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July 12, 20122 responses
Eddy Nahmias and William Rapaport
By "modern philosophers" I am assuming you mean contemporary philosophers. (We philosophers use "modern philosophers" to refer primarily to European philosophers from roughly 1600-1900, and among that group there are a number of substance dualists, including Descartes, Malebranche, Leibniz, and arguably Kant).
Among contemporary Western philosophers, there are not that many substance dualists, though it is making a bit of a comeback recently. Of note are E.J. Lowe, Richard Swinburne, and (I think) Alvin Plantiga. I am likely leaving out others. There is an even bigger resurgence of "property dualists", people who argue that the universe consists of just one kind of substance, but all (or some) of that substance has both physical properties and mental properties. David Chalmers played a big role in motivating this position. Recently, Susan Schneider (if I understand her correctly) has argued that you can't be a property dualist without accepting substance dualism.
The dominant position in philosophy of mind is physicalism (the view that everything that exists consists of stuff that can be described in the language of natural sciences), and among the physicalists there are reductive physicalists and non-reductive physicalists. But I won't drone on any longer about all this!
This SEP entry on dualism may be of interest: http://plato.stanford.edu/entries/dualism/
July 5, 20122 responses
Oliver Leaman and Peter S. Fosl
July 5, 20121 response
June 14, 20121 response
June 21, 20121 response
Nicholas D. Smith
Your question raises what is known as the "de dicto/de re" distinction. Rather than give a formal explanation of that (for which, have a look at the Stanford Encyclopedia of Philosophy), I'll try to put an answer without using the distinction explicitly.
One way we can think about intentions is to think that an intention is at least partly contituted by the specific content in which the intention would be expressed. Hence, when Oedipus killed the man where three roads met, his intention was not to "kill his father" (or, for that matter, to "kill Laius"), but to "kill the SOB who has the gall to push me--the crown prince of Corinth--aside"). In other words, if you asked Oedipus, "What is your intention?" he would surely not sincerely reply in terms off anything having to do with his father. On the other hand, it is also true that there is another sense in which he intended to kill his father, since he intended to kill that man, and that man = his father. But I think if we were reporting his intentions, it would be somewhat misleading to describe his actions as "intended to kill his father," and so the first sense is the one that would be more appropriate (for example, if we were testifying at a trial).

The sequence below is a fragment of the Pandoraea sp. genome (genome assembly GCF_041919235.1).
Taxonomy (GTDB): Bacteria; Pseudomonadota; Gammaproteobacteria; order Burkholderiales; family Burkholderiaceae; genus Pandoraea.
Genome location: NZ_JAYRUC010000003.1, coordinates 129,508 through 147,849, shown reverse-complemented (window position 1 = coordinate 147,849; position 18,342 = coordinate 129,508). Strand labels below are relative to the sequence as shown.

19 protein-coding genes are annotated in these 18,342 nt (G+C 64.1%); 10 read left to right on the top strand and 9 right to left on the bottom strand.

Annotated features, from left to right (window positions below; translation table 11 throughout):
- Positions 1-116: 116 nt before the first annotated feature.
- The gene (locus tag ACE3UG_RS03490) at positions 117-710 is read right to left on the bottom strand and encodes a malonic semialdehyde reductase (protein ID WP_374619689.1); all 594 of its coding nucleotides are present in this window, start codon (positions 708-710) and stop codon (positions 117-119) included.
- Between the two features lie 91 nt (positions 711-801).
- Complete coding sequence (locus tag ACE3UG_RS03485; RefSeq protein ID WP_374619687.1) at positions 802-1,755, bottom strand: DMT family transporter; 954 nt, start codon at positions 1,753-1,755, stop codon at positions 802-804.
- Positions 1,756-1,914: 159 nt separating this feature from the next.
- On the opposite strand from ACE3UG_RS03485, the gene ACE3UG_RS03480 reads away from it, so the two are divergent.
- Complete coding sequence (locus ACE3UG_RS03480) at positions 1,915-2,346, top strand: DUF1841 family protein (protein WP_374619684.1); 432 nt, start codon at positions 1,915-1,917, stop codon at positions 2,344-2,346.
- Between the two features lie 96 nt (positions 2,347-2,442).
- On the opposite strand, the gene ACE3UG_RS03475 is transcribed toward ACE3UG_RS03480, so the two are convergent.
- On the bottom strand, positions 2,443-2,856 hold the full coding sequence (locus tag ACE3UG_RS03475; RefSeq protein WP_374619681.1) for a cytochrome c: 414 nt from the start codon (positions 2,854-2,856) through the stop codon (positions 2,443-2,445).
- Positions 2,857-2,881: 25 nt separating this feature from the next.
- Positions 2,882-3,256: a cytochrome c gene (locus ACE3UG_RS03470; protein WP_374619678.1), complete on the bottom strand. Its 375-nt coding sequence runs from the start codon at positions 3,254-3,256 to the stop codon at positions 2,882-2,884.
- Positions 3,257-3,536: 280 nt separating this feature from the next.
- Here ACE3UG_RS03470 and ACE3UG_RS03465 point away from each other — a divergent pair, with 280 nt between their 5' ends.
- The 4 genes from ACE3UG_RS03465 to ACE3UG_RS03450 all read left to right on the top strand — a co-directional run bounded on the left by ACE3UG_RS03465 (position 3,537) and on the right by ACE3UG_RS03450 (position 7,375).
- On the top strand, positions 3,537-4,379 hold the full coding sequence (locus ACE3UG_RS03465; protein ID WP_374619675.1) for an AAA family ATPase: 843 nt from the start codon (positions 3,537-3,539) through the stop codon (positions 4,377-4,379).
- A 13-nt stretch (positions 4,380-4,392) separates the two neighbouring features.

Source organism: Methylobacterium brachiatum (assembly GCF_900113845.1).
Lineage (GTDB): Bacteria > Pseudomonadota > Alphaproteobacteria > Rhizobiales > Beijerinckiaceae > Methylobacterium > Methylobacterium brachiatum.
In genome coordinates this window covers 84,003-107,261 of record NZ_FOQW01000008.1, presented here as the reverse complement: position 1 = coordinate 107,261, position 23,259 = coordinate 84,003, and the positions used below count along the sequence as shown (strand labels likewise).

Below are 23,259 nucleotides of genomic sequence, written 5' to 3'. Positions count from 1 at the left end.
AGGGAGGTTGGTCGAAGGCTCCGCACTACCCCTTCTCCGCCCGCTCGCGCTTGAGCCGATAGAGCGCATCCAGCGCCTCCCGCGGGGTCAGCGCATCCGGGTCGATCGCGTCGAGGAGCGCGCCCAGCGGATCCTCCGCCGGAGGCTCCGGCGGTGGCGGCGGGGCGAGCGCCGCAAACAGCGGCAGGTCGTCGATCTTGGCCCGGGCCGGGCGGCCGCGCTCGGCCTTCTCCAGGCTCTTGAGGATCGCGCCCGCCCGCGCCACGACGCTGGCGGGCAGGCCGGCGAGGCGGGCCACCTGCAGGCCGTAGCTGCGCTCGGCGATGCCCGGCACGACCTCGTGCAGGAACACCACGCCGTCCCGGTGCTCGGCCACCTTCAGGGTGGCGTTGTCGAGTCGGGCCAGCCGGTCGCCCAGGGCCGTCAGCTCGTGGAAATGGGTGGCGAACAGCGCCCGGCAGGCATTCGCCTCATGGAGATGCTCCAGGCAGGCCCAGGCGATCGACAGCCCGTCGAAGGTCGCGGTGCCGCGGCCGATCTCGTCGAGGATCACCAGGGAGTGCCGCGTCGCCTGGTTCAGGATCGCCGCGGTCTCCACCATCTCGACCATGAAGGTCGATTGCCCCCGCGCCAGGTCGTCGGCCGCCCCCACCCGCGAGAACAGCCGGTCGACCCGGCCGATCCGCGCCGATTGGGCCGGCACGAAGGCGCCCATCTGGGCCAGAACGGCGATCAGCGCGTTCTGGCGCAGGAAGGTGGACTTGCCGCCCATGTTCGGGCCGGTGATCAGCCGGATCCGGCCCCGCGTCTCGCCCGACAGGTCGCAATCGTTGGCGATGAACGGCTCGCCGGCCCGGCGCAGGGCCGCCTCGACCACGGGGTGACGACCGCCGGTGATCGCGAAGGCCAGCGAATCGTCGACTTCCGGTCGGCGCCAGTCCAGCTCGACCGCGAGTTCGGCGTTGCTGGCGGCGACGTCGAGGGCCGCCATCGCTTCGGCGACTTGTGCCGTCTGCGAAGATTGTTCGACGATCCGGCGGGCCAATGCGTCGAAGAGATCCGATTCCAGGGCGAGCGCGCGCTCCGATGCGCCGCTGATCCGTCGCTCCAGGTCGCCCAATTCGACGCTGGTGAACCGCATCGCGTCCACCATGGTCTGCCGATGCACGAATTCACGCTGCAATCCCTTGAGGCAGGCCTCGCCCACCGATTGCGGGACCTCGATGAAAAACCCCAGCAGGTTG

June 21, 20121 response
June 7, 20123 responses
Oliver Leaman, Nicholas D. Smith and Gabriel Segal
A good way of starting to get out of it is to ignore it. Spinoza argued that we should never feel depressed, or sorry about anything we have done or that is done to us, since this makes us even more miserable. That results in our becoming more passive, and so more unhappy, and this is a highly self-destructive process.
He thought that we should observe the effects of our feelings on us and try to redirect them in a way which results in their becoming more positive. Easier said than done, you might well think, but it might be that he would say it is part of a process, and this is how we should start, by doing all we can to pay attention to what is happening to us and then taking steps to alter our reactions.
May 31, 20122 responses
Stephen Maitzen and Gabriel Segal
It is a good question. It is possible that a sane person
might believe that the government is controlling him by means of radio signals
sent to his dental filling when in fact that is far from the truth, and that a
psychotic person might believe such a thing and the belief be true. Some
apparently sane thinkers believe that the commonsense world as we normally
think of it, as populated with people, teeth, tables, chairs and governments is
not real. Notions like that of a government are too vague and confused to pick
out genuine denizens of reality. Only science tells us what is real. If
that or some other skeptical hypothesis turns out to be right, then perhaps
most of us do not have contact with reality in respect of most of our beliefs.
But that doesn't mean that we are all psychotic. We might be very bad
judges about the justification of beliefs about empirical issues. So perhaps judgements
about whether someone is psychotic should not require us to make judgements in
relation to other, tangential empirical issues. Similarly it is not clear that
psychosis is best understood in terms of imperviousness to evidence of a
certain kind. Evidence is an epistemic notion bound up with the idea of truth,
of a way of cognitive functioning that is likely to arrive at true beliefs and
avoid false ones. Questions about ways in which one ought not to be impervious to evidence seem to be questions for
science and philosophy of science, not psychiatry, psychology and philosophy of
psychology or medicine. So perhaps the kind of cognitive disorder or
abnormality associated with psychosis, if there is any such thing, is best not
understood in terms of loss of contact with reality at all, but rather in some
quite different way
May 24, 20121 response
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